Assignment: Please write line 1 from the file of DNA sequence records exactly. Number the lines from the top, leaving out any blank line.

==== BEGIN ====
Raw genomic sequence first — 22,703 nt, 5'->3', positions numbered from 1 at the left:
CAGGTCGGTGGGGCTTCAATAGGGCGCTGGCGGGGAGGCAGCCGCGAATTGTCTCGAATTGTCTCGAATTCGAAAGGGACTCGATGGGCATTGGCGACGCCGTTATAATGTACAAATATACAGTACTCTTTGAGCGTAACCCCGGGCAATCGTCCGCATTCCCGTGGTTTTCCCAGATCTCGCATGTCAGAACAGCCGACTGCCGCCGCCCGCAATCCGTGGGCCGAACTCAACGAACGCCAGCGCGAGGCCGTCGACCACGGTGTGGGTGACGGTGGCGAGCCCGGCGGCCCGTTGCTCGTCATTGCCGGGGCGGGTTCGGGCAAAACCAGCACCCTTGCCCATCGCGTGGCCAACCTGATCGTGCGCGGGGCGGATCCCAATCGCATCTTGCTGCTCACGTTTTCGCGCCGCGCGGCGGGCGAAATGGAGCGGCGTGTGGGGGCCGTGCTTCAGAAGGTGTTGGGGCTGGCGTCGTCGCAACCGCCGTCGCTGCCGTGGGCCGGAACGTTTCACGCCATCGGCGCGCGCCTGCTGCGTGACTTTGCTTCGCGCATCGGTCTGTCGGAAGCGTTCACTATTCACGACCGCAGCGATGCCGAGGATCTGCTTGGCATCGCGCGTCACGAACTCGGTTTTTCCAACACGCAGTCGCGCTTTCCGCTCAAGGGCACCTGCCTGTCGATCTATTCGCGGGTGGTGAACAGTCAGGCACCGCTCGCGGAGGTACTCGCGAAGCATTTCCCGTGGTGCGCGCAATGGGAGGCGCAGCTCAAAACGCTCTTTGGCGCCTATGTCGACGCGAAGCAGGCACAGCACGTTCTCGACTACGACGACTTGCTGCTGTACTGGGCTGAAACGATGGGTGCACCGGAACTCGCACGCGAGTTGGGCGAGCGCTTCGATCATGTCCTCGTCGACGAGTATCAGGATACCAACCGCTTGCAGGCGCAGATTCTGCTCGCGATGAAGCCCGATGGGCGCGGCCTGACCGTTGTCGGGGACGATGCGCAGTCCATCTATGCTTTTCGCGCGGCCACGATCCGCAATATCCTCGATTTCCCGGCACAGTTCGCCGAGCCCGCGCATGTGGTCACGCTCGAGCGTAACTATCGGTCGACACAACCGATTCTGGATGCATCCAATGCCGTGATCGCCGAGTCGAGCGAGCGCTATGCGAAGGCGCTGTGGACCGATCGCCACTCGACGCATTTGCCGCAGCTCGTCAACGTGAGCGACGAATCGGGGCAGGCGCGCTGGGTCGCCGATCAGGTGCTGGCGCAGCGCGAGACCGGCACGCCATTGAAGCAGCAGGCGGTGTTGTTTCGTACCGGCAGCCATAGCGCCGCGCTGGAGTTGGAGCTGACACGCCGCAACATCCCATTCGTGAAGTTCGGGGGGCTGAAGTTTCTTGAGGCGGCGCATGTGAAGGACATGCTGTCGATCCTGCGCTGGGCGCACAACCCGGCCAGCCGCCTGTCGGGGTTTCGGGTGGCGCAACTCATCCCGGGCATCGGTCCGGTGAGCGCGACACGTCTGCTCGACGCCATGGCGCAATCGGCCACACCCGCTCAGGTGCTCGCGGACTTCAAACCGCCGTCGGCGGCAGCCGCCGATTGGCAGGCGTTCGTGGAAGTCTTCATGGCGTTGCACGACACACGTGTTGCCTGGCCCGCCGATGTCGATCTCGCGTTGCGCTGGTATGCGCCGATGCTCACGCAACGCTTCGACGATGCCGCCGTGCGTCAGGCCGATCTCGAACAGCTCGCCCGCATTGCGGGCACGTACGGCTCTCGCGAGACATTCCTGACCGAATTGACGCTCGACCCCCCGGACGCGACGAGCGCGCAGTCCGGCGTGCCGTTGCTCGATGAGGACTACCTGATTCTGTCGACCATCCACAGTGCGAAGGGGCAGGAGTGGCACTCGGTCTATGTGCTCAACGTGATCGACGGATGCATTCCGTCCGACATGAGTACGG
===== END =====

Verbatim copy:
Raw genomic sequence first — 22,703 nt, 5'->3', positions numbered from 1 at the left: